Step 5: In this case Step 5 happens to be the last. Note, again, that we have deducted the 0 and were left with the same number. But we’ve also pulled down the last pair to be considered in our calculation. And we’ve added the 0 to our Answer. Here the two formulae used for the last time:

Formula 1: 35049 / (20*250) = 35049 / 5000 = 7.0098 = 7.
Formula 2: ((20*250)+7)*7) = 5007* 7 = 35049.

Notice that in using these formulae, we ignored the decimal point in the Answer. Our New Deducter now has the same value as our last Remainder, hence we are done. In other cases we can stop as soon as we are happy with the number of digits we have produced. The final picture:

With this explanation, Murai’s presentation will become quite clear—and the derivation of those initially mysterious numbers like the 45, 500, and the 5007 will be evident. Come to think of it, the real virtue of this method is that it is very easily rendered into a quite brief algorithm in Visual Basic. Those who know that language will need no help from me in writing the subroutine.

Added later: In playing with these algorithms, I discovered an interesting problem when applying it to the square root of 99. The layout then is the following:

\/99 | 00 00 00 00 00 = 9
  18   00

The nearest square to 99 is 81. That leaves 18, and the first digit of our answer is 9. Adding two zeroes to the Remainder, we get 1800. Then, applying Formula 1, we get 1800 / (20 * 9) = 1800 / 180 = 10. But the square root of 99 is actually 9.94987… per Texas Instruments calculator. Therefore Formula 1 seems to misfire. The rule here appears to be that if the answer to Formula 1 is 10, it must be reduced by one. If we make that adjustment and proceed to the next step using 9 instead of 10, the answer comes out correctly. But my sources do not mention this rule. Perhaps Murai can come to our rescue…

Added Even Later: I received appropriate instructions from Murai Takayuki. The method finally makes sense. To make it plain I provide a new post (link) titled “Japanese Method for Pulling Square Roots by Hand.”


  1. If you want to know why this algorithm actually works, find a book called "First Lessons in Algebra" by Ebenezer Bailey. It's from 1834, but this is the best book on Algebra I know. Somewhere around pages 200..215 a general method is described for taking square roots of any polynomial, which works also with numbers in place-value system (eg. decimal system). That's because place-value numbers are actually polynomials, where x=10 and digits are cofactors of the subsequent powers of x=10 (or other base).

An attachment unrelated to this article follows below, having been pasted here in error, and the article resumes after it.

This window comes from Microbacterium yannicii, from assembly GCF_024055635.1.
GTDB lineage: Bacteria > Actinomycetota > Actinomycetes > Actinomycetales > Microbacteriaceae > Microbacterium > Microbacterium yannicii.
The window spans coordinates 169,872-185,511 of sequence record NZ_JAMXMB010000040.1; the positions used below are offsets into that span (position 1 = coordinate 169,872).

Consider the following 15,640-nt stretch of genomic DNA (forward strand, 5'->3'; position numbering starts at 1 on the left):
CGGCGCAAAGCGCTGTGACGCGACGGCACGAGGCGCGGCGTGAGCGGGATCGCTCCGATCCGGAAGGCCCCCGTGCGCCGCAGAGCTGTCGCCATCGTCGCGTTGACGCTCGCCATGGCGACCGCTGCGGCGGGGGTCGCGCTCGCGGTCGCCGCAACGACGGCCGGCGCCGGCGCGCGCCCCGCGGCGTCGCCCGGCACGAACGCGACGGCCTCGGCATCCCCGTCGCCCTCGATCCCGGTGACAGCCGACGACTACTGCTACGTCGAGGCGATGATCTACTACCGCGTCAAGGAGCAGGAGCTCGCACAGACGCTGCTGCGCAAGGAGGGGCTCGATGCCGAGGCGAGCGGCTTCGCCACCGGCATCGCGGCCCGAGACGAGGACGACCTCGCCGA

This method makes use of the known binomial formula, `(a+b)^2 = a^2 + 2ab + b^2`, but backwards: knowing the power (that is, the whole right side) it tries to deduce the square root (left side inside the parentheses, that is, `a+b`). To do that, first it takes the suqare root of the first term of the power, `a^2`, to get `a` (the first part of the root). Next, it needs to find `b`. To do that, we need to divide `2ab` from the power by `2a`, that is the double of `a` we've already found. This gives us `b`. But now we need to make sure that `b` is really a part of the root, or we need to calculate further. So we have to bring down all the remaining part `2ab + b^2` from above (that's why this algorithm works two digits at a time) and subtract from it the `2a + b^2` using the values we've found. To avoid multiple multiplications (;P), we factor it like this: `(2a+b)*b`. This explains why we multiply our whole root found so far (`a`) by 2 (for the decimal algorithm, we also need to multiply by `10` to get another place value, and that's why we multiply by `20` ultimately), and add the lastly found digit (this is our `b`). When we multiply it all by `b` again, we get `2ab + b^2` and subtract it. If there's any remainder, we need to continue (nested binomial formula). But when nothing is left, we're done.
    -- SasQ

    P.S.: Your OpenID login mechanism doesn't seem to show correct usernames. I'm not "pl" but "SasQ".

  2. Thank you for that, SasQ. Interesting explanation. For some of the best of these one has to go back in time...